A Triumph of Make Believe
Adapted by David Ives from Pierre Corneille
Shakespeare Theatre Company, Lansburgh Theatre, Washington, D.C.
Wednesday, April 14, 2010, B–115&116 (front left stalls)
Directed by Michael Kahn
When a man calls a woman a bivalve in a most endearing way and it gets the night’s biggest laugh, either you are watching the worst of scripts that has finally rushed irretrievably into absurdity, or you’ve slipped into a sublimely surreal world where gallants engage in faux duels and a cruller ties up all the plot’s loose ends.
Let me qualify the above set-up by pointing out that the label “night’s biggest laugh” is to assign it a grade of 10 compared to all the nines and eights that have come before. Ives’ rhyming pentameter script (i.e., “You may be a bivalve, but you’re my valve”) of this classic French play was not only cleverly hilarious but warm-hearted, too, and it still managed to deliver shaded life lessons (Dorante’s speech on the merits and mechanics of good lying is more insightful truth than slapstick humor). How surreal? Ives’ original draft ended with the characters being invited by the queen to join her on her royal barge, the culmination of an earlier joke in the play. As that seemed just too ridiculous, Ives rewrote a new ending by introducing a long-lost brother abandoned in a bakery and still carrying the crullers he was meant to fetch. If that sounds even more ridiculous than the original ending, all I can say is that it not only somehow seemed more fitting, it instigated the second-biggest laugh of the night (a 9.75).
The cast had to give these ridiculous lines serious readings, though they also enjoyed their time on stage since, after all, they often addressed the audience in modern terms. Dorante, the title character, is truly a despicable cad on the page, but Christian Conn managed to bring him off with all the charm and wit that entices the affections of Clarice (Erin Partin) and Lucrece (Miriam Silverman, the hitherto-mentioned bivalve). Adam Green’s Cliton, as pathologically honest as Dorante is dishonest, signs on as the servant and became our incredulous representative on the stage. STC fixture David Sabin played the gullible father, Gernote, and Aubrey Deeker was Philiste, the only seemingly sane one among the ensemble—after all, it was he who finally broke up the swordless duel.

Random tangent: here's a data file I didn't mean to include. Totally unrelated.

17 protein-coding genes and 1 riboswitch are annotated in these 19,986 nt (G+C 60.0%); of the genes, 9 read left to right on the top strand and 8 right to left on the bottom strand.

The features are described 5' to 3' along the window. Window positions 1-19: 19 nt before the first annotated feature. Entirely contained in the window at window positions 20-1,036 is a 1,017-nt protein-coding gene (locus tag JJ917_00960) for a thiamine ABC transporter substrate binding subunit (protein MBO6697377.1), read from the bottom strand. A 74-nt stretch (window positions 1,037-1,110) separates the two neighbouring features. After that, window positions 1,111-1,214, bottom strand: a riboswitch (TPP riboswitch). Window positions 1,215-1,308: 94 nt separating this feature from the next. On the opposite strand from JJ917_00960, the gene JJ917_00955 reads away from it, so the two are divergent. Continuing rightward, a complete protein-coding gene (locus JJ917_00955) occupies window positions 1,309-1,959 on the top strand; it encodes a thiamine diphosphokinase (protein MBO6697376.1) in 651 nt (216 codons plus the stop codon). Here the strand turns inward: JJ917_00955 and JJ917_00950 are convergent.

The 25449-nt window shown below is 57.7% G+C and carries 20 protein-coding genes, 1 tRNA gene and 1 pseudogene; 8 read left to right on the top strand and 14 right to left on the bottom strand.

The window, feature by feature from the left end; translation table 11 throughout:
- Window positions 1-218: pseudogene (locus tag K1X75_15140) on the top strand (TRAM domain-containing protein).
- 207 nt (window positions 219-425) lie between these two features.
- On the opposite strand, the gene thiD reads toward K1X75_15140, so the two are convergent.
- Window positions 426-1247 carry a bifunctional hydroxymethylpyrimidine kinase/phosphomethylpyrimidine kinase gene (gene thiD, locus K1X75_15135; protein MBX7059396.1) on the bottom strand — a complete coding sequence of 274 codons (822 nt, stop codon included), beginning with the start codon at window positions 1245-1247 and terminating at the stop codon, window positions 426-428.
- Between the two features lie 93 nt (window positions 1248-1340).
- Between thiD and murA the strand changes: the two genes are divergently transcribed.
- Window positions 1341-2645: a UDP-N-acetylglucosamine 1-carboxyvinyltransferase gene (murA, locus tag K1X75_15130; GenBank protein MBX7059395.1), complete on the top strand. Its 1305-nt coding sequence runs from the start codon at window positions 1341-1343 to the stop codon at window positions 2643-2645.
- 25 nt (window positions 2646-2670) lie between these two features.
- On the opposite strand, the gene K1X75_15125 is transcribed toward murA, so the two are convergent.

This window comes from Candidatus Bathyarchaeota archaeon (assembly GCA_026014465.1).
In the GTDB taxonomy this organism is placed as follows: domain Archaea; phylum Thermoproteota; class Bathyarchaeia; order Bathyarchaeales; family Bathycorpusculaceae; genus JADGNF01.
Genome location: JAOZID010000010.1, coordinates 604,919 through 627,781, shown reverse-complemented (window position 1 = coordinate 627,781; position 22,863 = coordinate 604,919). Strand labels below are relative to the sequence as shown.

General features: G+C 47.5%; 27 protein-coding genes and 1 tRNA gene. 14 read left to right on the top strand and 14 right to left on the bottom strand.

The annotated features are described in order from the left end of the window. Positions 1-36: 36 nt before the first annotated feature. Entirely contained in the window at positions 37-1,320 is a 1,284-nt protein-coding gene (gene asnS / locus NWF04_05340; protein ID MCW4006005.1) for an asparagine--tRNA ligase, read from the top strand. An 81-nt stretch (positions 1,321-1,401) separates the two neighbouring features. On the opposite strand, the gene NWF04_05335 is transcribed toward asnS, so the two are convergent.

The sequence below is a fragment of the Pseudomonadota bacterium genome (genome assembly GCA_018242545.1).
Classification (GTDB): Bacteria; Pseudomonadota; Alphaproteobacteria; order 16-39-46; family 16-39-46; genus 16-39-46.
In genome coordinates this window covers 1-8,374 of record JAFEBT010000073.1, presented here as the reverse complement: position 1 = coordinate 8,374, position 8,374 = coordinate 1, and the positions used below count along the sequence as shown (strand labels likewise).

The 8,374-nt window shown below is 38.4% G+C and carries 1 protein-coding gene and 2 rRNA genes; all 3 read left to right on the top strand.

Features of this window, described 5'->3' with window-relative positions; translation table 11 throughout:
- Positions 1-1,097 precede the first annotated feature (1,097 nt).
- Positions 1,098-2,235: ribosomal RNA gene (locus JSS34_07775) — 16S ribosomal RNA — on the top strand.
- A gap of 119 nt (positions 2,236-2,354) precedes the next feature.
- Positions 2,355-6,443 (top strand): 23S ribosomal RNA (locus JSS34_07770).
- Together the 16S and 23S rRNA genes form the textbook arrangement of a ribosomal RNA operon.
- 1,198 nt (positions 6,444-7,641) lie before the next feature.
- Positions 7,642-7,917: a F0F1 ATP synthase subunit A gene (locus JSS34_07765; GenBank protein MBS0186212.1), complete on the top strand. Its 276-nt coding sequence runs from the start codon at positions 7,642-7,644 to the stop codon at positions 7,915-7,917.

Yes, a swordless duel. Dorante lies so effectively he manages to engage the hot-headed Alcippe (Tony Roach) in a serious duel using imaginary swords, one of the most inspired stage moments we’ve ever seen (sustained 9.5 laughter). Big kudos not only to Conn for leading it but also to Roach for being believably gulled into the fray. Roach also managed to turn the words pomegranate and snap into high humor (consistently registering nines on the laugh scale just speaking either word).
Then there was Colleen Delany who played both of the women’s servants, Isabelle and Sabine. In Corneille’s original, they were unrelated to each other. Ives turned them into identical twins of totally different demeanors and dress, which Delany played believably, physically exiting on one side of the stage as Isabelle and emerging on the opposite side as Sabine barely a line later.
Fantasy is fine, and absurd can be admirable. But for great, great fun, I prefer to escape reality with such surreality.
April 16, 2010